The success of the formula led to Oxford Street launching its own festival, which brought the curtain down on the Everyone's London campaign. Agency New West End Company joined forces with the Mayor of London, Transport for London, Visit London, Westminster City Council and radio station Heart 106.2 to stage the event for shoppers on 1 October.
'Celebrate Oxford Street - Dress to Impress' was a day of programmed, retail-led events that combined in-store and on-street fashion, music, celebrity and street entertainment. Charlotte Church performed in Selfridges and Rachel Stevens and Liberty X took to the Heart stage as for the first time in the street's history, it was closed to traffic.
John Lewis director of retail operations Gareth Thomas says: "All the retailers came together and worked together as never before to remind people what a great range of shops Oxford Street has to offer."
John Lewis had a steel band and a jazz band playing on stilts outside the store and staged more than 40 different events in-store. Snooker player John Virgo showcased trick shots in the sports department, live bands played on each floor, three furnishing advice shows took place on the second floor and four fashion shows ran throughout the day on the first floor, showcasing the autumn collections.
New West End Company chief operating officer Gary Reeves, says: "We were delighted to support the Oxford Street retailers and I personally hope we can maintain this as an annual event. There's no competition between ourselves and the Regent Street festival as we are both only concerned with the West End's wellbeing and the challenges that both streets face."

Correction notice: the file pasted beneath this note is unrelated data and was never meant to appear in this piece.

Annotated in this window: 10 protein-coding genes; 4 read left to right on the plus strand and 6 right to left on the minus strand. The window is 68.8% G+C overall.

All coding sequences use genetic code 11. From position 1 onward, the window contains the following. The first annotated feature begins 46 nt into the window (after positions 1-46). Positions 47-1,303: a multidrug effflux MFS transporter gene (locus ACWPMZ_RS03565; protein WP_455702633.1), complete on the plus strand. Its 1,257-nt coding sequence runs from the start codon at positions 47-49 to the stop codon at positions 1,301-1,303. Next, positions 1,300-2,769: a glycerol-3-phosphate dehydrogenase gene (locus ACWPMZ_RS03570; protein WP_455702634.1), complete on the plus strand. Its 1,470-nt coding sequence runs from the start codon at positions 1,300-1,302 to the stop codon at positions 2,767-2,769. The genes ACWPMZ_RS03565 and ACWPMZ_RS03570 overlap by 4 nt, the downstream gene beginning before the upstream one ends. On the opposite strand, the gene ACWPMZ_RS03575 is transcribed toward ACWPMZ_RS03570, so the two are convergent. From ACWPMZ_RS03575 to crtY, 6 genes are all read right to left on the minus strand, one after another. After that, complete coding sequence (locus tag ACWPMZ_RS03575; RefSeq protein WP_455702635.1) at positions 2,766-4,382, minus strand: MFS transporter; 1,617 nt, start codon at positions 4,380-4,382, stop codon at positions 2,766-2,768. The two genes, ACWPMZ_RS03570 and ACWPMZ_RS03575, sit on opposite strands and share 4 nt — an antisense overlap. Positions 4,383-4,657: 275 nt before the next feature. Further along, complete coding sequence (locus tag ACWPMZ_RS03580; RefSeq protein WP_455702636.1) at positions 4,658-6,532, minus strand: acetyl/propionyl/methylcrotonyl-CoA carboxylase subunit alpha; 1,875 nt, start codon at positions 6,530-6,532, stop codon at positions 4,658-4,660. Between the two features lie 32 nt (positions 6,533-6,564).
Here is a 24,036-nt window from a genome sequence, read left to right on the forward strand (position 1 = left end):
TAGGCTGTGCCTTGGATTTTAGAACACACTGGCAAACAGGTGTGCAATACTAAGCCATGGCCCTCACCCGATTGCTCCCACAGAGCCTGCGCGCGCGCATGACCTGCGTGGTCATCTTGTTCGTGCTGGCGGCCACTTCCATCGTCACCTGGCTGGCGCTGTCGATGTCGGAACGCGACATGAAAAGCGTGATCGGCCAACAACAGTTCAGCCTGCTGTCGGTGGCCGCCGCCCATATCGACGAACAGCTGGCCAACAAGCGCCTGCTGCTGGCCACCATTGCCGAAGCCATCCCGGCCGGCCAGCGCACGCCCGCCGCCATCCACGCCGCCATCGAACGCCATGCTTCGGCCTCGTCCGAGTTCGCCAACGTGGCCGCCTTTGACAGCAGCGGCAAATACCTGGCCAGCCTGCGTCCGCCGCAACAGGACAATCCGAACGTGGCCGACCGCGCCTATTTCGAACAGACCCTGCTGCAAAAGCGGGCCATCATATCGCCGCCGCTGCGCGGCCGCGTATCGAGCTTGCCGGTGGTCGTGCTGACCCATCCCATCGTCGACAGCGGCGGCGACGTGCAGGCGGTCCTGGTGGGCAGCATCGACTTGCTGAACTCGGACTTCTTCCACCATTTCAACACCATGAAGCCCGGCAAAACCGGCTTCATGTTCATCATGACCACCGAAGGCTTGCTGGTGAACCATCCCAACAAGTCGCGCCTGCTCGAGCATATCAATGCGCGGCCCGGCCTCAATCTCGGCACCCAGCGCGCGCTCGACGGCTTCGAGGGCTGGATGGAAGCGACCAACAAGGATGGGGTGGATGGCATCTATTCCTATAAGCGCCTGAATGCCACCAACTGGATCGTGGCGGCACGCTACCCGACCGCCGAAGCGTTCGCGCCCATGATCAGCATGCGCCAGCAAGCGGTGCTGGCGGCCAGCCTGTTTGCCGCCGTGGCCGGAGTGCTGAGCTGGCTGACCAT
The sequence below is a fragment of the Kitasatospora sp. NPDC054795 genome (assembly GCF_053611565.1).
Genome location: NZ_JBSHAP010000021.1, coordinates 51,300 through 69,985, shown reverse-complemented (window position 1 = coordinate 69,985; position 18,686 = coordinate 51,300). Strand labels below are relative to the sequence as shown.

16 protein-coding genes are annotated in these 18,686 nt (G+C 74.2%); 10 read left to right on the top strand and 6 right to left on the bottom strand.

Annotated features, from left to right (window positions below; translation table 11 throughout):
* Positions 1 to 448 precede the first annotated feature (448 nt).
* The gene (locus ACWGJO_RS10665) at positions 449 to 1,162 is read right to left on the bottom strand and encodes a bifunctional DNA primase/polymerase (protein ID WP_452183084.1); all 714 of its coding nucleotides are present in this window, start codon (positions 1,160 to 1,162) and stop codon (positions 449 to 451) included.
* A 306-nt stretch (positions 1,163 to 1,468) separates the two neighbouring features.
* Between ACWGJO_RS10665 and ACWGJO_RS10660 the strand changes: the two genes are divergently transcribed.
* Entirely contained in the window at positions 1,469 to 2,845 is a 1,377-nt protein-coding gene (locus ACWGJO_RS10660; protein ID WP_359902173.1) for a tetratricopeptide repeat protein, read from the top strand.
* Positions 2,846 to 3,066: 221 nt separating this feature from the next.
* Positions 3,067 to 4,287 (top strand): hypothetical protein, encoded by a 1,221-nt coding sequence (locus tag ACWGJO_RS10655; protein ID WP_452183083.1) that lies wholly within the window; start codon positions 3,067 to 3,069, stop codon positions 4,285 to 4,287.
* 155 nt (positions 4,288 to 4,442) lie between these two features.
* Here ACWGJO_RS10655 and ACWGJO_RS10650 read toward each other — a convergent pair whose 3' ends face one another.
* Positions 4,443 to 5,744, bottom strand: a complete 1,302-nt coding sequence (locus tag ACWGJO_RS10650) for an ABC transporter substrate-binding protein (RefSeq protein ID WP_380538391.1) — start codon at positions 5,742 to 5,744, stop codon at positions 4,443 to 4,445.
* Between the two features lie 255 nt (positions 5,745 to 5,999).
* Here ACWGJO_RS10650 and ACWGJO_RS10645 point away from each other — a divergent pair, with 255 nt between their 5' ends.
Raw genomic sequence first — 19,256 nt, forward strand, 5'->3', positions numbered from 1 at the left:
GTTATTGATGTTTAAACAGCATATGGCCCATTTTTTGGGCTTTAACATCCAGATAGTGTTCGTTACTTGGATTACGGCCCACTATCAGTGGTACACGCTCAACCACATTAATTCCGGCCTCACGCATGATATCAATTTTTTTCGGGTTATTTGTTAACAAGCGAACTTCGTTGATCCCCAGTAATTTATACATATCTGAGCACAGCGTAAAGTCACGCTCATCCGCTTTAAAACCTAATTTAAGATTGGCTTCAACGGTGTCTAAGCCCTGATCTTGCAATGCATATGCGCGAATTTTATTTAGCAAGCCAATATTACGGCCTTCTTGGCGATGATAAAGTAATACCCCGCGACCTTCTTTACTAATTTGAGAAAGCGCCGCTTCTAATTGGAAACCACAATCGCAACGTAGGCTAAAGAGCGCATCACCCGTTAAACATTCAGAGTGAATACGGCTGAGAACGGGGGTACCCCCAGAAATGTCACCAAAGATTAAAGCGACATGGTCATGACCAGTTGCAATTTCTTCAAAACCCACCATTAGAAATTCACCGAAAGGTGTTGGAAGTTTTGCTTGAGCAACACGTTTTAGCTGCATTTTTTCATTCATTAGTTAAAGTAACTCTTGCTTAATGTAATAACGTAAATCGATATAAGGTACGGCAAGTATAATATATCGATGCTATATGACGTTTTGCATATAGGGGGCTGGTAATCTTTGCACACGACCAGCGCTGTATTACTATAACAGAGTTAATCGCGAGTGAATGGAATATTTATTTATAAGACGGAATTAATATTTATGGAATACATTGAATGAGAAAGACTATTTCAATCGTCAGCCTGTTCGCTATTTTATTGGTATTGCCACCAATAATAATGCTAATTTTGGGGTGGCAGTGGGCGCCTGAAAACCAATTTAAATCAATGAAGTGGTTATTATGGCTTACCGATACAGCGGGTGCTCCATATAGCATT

Another new event to be staged during September saw Tower Bridge play host to a rock concert for the first time in its 111-year history. Scottish five-piece band Texas performed on Tower Bridge's elevated walkway, 130ft above the river, to an audience of ticket-winners on 6 September.
Visit London's Bidwell says: "Virgin Radio teamed up with Visit London to make music history with this gig and 200 people saw something that could only have happened in London. It showed the world what a surprising and cutting edge place the capital can be."
The River Thames, often seen as an under-utilised event space, also played its part in the month-long campaign. On 16 September a flotilla of boats made its way along the river from Greenwich in a solemn re-enactment of the funeral of Lord Nelson after his victory at the Battle of Trafalgar.
Oarsmen in the uniforms of 200 years ago made their way upriver, accompanying the New Trafalgar Dispatch contained in a scale replica coffin of the one that carried Nelson along the same route. The Flotilla was greeted by a 15-gun salute from HMS Belfast and berthed at the headquarters ship, Wellington, at Middle Temple pier, where the Princess Royal and the Dean of St Paul's met the first Sea Lord aboard the crafts.
Two days later the river formed the backdrop to The Mayor's Thames Festival from 17-18 September, as a riverside bazaar with food, drink, arts and craft from around the world set up its pitch between Tower Bridge and Westminster Bridge. Next to Tate Modern, a live performance by musician Robert Miles was accompanied by spectacular projections on to a helium-filled sphere that rose above the audience's heads.
Then on the Sunday evening, a night carnival saw 2,000 musicians, dancers and performers with illuminated costumes parade with floats along Victoria Embankment and across Blackfriars Bridge. The firework finale to the Thames Festival was set off from a barge on the river between Waterloo and Blackfriars bridges.
Visit London's Bidwell concludes: "Following the London bomb attacks we knew that we had to respond positively and quickly but leave enough space for the recovery from the shock of what happened.
"The Everyone's London and London in September campaigns have been great examples of what we the city can achieve by working as a collective strength - and we have proved that a dynamic event strategy works as an effective driver for brands such as London."